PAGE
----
A ‘rapid rescore’ won’t fix a credit issue, but digging deeper into the credit score issue will help
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Dear Speaking of Credit,
In April 2015, I noticed multiple errors on my credit reports saying I was 30 days late on payments, which killed my credit score, dropping it by 120 points. I disputed the errors with the credit bureau and with the company. The corrections have been made, but my credit score remains low. I need my credit score to go back up to a least where it was before this error because it is affecting a car purchase. How can I get a rapid rescore done? — Vanessa
Yours is one of those simple questions that require a not-so-simple answer — a common problem when talking about credit scoring. If you bear with me while I redirect your question a bit, you should come away with not only the answer to your question about rapid rescore, but more importantly, knowledge of how to investigate why your score hasn’t rebounded following some error corrections.
Since the errors on your report have been corrected already, you don’t need a rapid rescore. Instead, the solution will lie in your ability to identify the factors most responsible for your score continuing to be low despite a now error-free credit report.
I see three possible explanations for why your latest score hasn’t returned to where it was before the errors appeared:
- You’re comparing apples to oranges by using scores obtained from different credit bureaus using different scoring models or different versions of those models.
- Some additional negative changes appeared on your credit report, preventing your score from recovering.
- Some combination of Nos. 1 and 2. You may be looking at different scores, and there may be additional changes impacting them.
Beginning with the first scenario above, are the credit scores you’re comparing coming from the same credit bureau using the same scoring model and version of that model? While the three major credit bureaus — Equifax, Experian and TransUnion — and the multiple credit scoring models they use operate similarly, anytime you mix different scoring formulas you can expect differences in the resulting scores. If this is your situation, before going any further, order your current score from the same credit bureau as before, using the same scoring model (FICO, VantageScore, etc.) and version (FICO 9, VantageScore 3.0, etc.) that produced the earlier, higher one.
Then once you’re able to look at truly comparable scores, review the reason codes accompanying the earlier score with those applying to the newer score. Reason codes (aka score factors or adverse action codes) represent the scoring calculations that resulted in the largest difference between the number of points possible and the number you actually achieved — in order of negative impact. In other words, reason codes tell you why your score is not higher, with the first reason listed having the most negative impact on your score, the second reason having second most negative impact, and so on.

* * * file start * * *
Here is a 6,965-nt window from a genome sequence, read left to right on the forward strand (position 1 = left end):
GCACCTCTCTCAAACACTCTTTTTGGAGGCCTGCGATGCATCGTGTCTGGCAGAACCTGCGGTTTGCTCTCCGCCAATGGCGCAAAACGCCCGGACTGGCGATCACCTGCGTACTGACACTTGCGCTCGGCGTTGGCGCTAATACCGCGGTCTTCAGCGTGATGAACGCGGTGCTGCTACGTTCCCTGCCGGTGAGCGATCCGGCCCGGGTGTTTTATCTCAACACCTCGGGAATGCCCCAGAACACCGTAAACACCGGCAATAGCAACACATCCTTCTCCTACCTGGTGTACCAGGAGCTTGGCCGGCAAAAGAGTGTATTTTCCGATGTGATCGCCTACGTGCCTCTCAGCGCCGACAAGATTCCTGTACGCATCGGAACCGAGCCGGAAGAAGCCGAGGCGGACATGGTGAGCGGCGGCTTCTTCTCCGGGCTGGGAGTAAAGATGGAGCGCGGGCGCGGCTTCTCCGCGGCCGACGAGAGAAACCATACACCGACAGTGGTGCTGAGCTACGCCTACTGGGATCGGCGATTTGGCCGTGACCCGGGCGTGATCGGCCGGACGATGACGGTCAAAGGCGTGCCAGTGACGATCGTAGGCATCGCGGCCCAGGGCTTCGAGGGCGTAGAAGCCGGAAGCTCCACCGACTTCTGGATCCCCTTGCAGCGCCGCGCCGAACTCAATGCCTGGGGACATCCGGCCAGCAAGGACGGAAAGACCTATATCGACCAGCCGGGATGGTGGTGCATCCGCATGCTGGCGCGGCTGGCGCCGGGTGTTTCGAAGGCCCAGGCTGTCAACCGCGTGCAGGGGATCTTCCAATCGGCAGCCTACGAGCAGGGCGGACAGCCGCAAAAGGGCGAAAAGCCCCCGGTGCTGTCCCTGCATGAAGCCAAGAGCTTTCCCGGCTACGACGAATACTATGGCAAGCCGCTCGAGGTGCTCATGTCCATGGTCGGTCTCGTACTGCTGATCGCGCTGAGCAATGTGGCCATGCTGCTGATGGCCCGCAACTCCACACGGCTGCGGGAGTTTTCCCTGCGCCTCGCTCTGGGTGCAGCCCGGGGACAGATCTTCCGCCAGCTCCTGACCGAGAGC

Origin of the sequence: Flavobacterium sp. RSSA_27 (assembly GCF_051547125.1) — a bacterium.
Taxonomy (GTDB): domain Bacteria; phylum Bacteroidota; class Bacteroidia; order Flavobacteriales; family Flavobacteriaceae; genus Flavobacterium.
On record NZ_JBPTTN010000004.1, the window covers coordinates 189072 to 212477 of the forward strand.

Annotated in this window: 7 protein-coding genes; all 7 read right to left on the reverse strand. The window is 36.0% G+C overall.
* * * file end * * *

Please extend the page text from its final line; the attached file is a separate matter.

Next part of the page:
So, for example, if the first reason code obtained with the newer, lower, score indicates your credit utilization (card balance/limit ratio) is too high to have earned more points, yet this was not one of the top reasons accompanying the earlier, higher score, it’s reasonable to assume that high utilization is now playing more of a negative role in your score than it was before. You can then look to any changes in credit card balances and limits for specific answers to why your utilization has increased.
That’s one way to compare scores. But what if the reason codes either haven’t changed or their differences still somehow fail to tell the whole story? Here are some other methods to employ anytime you find yourself trying to understand what caused a score to go up, down or stay the same:
- Compare the way each account is reported on the two credit reports providing the basis for the scores in question, looking for any changes, no matter how minor they may seem, such as a recent late payment, higher card balance, lower card limit, new account or additional inquiry. Any one of these occurrences could lower the score without necessarily changing the reason codes you’re seeing.
- Look to see if any of your older accounts have been removed or new accounts added to your credit report, as your score may have been hurt due, for example, to the elimination of the long credit history associated with a recently removed older account, higher utilization, or the addition of a newly opened account.
- Check for any older and unused cards that you or the card company may have closed recently, as closed cards with a $0 balance are removed from credit utilization calculations, which can lead to higher overall utilization and a lower score.
Sound confusing? It certainly can be. Considering the many moving parts required to compile a credit report and calculate a credit score, the process of trying to understand exactly why your score has gone up, down or remained the same can be a frustrating experience — even for the most savvy of credit scoring enthusiasts. Hopefully, putting some of these suggestions into action will help take you to the cause(s) of your score’s failure to rebound following those error corrections.